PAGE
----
In brief:

The English High Court has held that an oral promise to create a minimum bonus pool of EUR 400 million was binding on an employer, even though it did not explain how individual awards would be allocated. The High Court also concluded that the employer should not have introduced a clause into individual bonus letters which purported to allow reductions based on changes to its results.

Take away points:

  1. The decision highlights the potential consequences of making promises in relation to bonuses, even in fairly general terms and also the importance of making sure that bonus communications are clear, unambiguous and do not unduly fetter the employer’s discretion.
  2. It is helpful that the High Court confirmed that employees will find it difficult to show that they relied on a statement by their employer simply by remaining in employment, where there are other possible explanations for them doing so.
  3. The suggestion that the unilateral attempt to introduce the material adverse change clause was a breach of the duty of trust and confidence, although not binding on future courts, would mean that employees could have resigned and claimed constructive dismissal in response to the clause being introduced. Employees who did so would not have been bound by any restrictive covenants in their contracts.


Dresdner faced high levels of staff attrition following an announcement that it intended to sell its investment banking business. Under pressure from the Financial Services Authority (“FSA”) to address the staff turnover, it chose to propose a minimum bonus pool of EUR 400 million, which was announced by the CEO of the investment bank at a “Town Hall” meeting in August 2008. The announcement was later reinforced by statements from HR.

Between August and December 2008, Lehman Brothers went into liquidation and the performance of Dresdner’s investment bank deteriorated. As a result, employees’ annual bonus letters, sent in December 2008, included a material adverse change clause (“MAC clause”) that sought to reserve a right to reduce bonus payments if “additional material deviations” were identified in Dresdner’s accounts.

In January 2009 Commerzbank acquired Dresdner’s investment banking business. Dresdner exercised the MAC clause and reduced bonuses by 90%. Over a hundred employees claimed that the “Town Hall” announcement was contractually binding on Dresdner, which had therefore breached their contracts of employment by introducing the MAC clause and reducing their bonuses.

In 2010, Dresdner and Commerzbank applied for summary judgment on the basis that the claims had no realistic prospect of success. The High Court held that the argument that the announcement of the minimum bonus pool created enforceable legal rights had no reasonable prospect of success but allowed the argument that the individual bonus letters created such a right to proceed to a hearing. On appeal, the Court of Appeal overturned the High Court’s decision on the announcement of the minimum bonus pool and allowed both arguments to proceed to a full hearing.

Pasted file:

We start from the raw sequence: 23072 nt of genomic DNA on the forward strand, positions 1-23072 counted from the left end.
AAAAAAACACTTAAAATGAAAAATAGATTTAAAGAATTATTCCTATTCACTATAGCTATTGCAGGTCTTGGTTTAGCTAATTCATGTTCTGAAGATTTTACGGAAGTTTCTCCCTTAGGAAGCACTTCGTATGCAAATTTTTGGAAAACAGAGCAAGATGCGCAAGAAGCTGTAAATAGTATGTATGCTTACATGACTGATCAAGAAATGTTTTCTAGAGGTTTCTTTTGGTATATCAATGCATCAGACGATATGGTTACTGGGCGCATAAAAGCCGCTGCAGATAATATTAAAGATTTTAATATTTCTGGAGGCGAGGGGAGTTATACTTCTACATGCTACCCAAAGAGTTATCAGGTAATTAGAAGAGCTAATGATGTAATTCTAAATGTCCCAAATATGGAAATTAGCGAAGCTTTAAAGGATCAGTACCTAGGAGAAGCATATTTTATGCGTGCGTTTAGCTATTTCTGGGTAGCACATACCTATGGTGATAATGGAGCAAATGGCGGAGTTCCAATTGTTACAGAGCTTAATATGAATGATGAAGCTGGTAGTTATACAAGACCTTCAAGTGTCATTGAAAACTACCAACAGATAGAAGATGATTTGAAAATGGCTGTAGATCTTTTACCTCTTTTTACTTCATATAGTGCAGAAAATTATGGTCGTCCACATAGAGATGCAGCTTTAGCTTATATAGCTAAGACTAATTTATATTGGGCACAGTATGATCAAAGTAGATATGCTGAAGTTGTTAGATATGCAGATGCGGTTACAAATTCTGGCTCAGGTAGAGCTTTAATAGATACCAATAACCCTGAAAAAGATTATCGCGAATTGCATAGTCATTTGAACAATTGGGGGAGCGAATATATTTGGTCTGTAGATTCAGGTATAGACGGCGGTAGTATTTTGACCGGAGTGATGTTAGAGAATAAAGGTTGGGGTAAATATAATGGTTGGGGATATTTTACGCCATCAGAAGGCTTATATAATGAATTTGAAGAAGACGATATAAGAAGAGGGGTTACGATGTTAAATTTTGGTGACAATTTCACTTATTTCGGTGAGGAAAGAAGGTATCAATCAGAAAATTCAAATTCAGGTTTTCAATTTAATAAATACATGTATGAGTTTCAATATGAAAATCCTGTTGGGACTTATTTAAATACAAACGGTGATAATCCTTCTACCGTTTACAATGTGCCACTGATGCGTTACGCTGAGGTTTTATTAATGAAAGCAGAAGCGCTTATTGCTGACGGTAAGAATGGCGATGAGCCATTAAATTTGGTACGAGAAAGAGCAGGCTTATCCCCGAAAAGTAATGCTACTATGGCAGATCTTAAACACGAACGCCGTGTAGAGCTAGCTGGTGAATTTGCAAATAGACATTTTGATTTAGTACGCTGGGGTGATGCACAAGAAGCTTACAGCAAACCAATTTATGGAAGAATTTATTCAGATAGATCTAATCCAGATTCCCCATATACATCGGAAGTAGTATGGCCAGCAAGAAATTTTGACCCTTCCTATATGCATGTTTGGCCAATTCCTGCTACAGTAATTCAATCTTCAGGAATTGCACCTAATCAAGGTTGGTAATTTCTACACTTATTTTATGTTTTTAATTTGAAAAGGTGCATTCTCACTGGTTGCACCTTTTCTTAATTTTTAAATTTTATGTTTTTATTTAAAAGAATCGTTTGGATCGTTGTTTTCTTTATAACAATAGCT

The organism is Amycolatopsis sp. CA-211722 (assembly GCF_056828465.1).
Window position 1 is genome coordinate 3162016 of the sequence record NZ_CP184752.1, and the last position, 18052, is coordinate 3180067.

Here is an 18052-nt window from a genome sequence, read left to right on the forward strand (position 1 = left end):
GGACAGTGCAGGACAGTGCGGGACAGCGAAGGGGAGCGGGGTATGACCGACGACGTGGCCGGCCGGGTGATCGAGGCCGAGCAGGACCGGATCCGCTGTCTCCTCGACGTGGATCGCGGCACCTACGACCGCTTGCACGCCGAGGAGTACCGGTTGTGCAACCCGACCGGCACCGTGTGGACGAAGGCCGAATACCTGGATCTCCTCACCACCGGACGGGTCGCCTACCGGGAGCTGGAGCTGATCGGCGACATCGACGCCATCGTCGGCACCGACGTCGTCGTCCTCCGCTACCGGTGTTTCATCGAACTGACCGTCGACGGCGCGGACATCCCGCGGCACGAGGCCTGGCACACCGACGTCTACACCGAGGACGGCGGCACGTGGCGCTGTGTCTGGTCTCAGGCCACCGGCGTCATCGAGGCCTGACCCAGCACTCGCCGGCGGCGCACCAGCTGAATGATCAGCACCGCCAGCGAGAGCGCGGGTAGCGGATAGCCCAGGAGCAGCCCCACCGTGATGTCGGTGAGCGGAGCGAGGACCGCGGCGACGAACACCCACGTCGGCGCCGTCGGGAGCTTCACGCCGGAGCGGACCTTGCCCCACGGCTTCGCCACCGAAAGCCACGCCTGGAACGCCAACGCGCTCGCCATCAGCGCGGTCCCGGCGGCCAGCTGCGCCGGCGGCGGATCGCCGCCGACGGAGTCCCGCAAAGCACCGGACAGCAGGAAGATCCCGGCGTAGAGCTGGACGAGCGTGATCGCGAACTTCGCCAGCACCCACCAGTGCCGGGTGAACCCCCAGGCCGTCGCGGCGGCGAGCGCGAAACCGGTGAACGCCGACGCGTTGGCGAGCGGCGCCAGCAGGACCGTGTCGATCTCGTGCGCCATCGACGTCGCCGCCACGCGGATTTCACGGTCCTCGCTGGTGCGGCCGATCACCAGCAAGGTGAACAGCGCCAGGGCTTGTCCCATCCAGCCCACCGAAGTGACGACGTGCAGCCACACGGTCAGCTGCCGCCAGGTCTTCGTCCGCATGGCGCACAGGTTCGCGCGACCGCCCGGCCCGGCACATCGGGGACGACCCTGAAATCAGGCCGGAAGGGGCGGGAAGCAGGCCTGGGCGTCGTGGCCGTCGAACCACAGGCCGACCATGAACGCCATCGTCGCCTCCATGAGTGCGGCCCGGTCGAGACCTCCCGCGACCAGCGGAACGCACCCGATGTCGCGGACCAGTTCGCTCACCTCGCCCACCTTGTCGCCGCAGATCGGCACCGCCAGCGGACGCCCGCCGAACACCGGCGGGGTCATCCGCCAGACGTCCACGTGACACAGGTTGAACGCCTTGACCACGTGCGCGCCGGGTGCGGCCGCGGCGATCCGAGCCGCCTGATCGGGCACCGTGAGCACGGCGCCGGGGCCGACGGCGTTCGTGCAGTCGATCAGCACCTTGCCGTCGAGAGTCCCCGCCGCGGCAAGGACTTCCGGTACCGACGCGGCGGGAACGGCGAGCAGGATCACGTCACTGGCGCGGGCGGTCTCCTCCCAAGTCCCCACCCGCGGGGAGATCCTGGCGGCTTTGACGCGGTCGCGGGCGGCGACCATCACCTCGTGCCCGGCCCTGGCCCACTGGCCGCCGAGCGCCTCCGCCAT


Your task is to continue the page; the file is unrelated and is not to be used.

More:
High Court

The High Court has now upheld the employees’ claims. It held that the CEO’s announcement amounted to a contractual commitment. Although it did not need to decide the point, it also held that the introduction of the MAC clause was a breach of the implied term of trust and confidence.

“Town Hall” announcement

The High Court considered that:

  • the announcement was clear and unequivocal and committed Dresdner to paying a “guaranteed” minimum level of bonuses “no matter what” (i.e. regardless of Dresdner’s performance);
  • Dresdner must have intended the announcement to create a legal obligation, otherwise it would not have achieved the desired effect of retaining staff or satisfying the FSA;
  • the announcement, in conjunction with a subsequent email from the Group Head of HR, amounted to a unilateral variation to employees’ contracts (in accordance with the relevant provision of Dresdner’s employee handbook); and
  • there was consideration for the promise, in terms of the substantial staff retention benefit.

The High Court stated that, had the announcement merely constituted an offer to change terms, not a unilateral variation, it would have found that Dresdner had impliedly waived the need for acceptance. However, it also held that if there was no such implied waiver, it would have found that acceptance could not be inferred simply because the employees had remained in employment because it was not satisfied that the employees’ continued employment was only referable to the announcement of the bonus pool.

MAC clause

Dresdner had conceded that if the announcement amounted to a binding commitment it was not entitled to introduce the MAC clause. Therefore it was not strictly necessary for the High Court to consider the MAC clause. Nevertheless the High Court gave its view on the matter. It found that the clause had been introduced as a result of pressure from Commerzbank, and to enable Dresdner to go back on its earlier promise and that this amounted to a breach of trust and confidence.

The High Court also found that, even if the MAC clause had been enforceable, Dresdner had not complied with its terms in reducing the bonuses. Among other discrepancies, the bonus review was not carried out by the CEO in January 2009, Dresdner had not established that the reduction to the bonus pool was “necessary” and Dresdner had used the wrong forecast when comparing financial results. This meant that, even if the clause had been lawfully introduced, Dresdner would not have been entitled to reduce the bonuses.